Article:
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I have a table Students with two fields, StudentName and Grade. I am trying to write a stored procedure to update the Grade. If the student has an A, I want to change it to B. If they have a B, I want to change it to A. If they have anything else I want to leave it alone. Here is my best attempt

create procedure sp_changegrades
if Grade = 'A' update Students set Grade = 'B'

else if Grade = 'B' update Students set Grade = 'A'
share|improve this question
up vote 5 down vote accepted

just use CASE

UPDATE Students
SET Grade = 
(
   CASE WHEN Grade = 'A' THEN 'B'
        WHEN Grade = 'B' THEN 'A'
        ELSE Grade     -- "If they have anything else I want to leave it alone."
    END
)

or

UPDATE Students
SET Grade = 
(
   CASE WHEN Grade = 'A' 
        THEN 'B'
        ELSE 'A'
    END
)
WHERE Grade IN ('A','B')
share|improve this answer
1  
You could probably add efficiency here by adding a where clause, where Grade in ('A','B') – Steven Mastandrea Oct 27 '12 at 17:05

You can utilize a Case statement, and add a where clause so you only update the relavant rows.

UPDATE Students
SET Grade = 
(
   CASE WHEN Grade = 'A' THEN 'B'
        WHEN Grade = 'B' THEN 'A'
        ELSE Grade     -- "Included for Completeness, should never be utilized."
    END
)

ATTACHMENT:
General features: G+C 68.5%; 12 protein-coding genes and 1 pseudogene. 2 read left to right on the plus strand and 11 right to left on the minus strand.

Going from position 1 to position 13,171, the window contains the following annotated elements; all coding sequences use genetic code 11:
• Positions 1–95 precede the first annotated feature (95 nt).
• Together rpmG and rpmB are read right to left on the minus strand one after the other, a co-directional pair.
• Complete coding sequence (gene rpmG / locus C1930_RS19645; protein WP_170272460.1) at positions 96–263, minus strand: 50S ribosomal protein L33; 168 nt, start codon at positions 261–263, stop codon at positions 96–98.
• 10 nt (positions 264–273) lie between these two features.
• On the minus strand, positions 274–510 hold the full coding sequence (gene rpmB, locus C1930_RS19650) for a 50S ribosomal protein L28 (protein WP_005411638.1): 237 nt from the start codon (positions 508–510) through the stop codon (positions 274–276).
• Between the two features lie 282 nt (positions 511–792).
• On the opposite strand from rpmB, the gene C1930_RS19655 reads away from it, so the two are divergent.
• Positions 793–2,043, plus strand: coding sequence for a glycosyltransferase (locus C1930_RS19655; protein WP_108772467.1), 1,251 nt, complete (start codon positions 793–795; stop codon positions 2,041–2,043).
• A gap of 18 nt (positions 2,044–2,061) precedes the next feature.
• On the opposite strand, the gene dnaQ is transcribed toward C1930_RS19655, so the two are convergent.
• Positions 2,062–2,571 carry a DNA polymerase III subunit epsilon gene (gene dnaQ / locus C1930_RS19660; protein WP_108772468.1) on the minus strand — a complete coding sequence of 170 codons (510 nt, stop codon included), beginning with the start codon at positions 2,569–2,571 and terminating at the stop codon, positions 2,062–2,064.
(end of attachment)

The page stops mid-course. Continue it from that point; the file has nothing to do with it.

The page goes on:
WHERE Grade in ('A','B')
share|improve this answer

you can write smth like this. In this solution you define rules of updating in join part and then updating.

create procedure sp_changegrades
as
begin
    update Students set
        Grade = G.Grade_New
    from Students as S
        inner join (values
            ('A', 'B'),
            ('B', 'A')
        ) as G(Grade_Old, Grade_New) on G.Grade_Old = S.Grade 
end

or you can use case

create procedure sp_changegrades
as
begin
    update Students set
        Grade = 
           case Grade
               when 'A' then 'B'
               when 'B' then 'A'
               else Grade
           end
end
share|improve this answer
1  
The first query should read update s set ... from Students as s inner join ... or update Students set ... from Students inner join ... The second query looks like a copy of John Woo's answer. – Andomar Oct 27 '12 at 16:48
    
@Andomar you're incorrect about update s, the query is correct. The second one looks almost identical to John, because it's obvious solution :) I like join solution more because it gives me more freedom, I can update two field following same rules, for example. – Roman Pekar Oct 27 '12 at 17:03
    
The first query "works" because there is only one reference to Students in the from clause. In that case SQL Server allows you to use both the table name and the alias. Using this special trick makes your code hard to read. – Andomar Oct 27 '12 at 17:17
    
@Andomar yes I know that but it still works. I prefer not to use more than one reference to root table in update query. I writing code like this for years. It's not making my code harder to read, in my opinion, it's easier to read - you just cannot use root table more than once, you'll catch compiler error. – Roman Pekar Oct 27 '12 at 17:29

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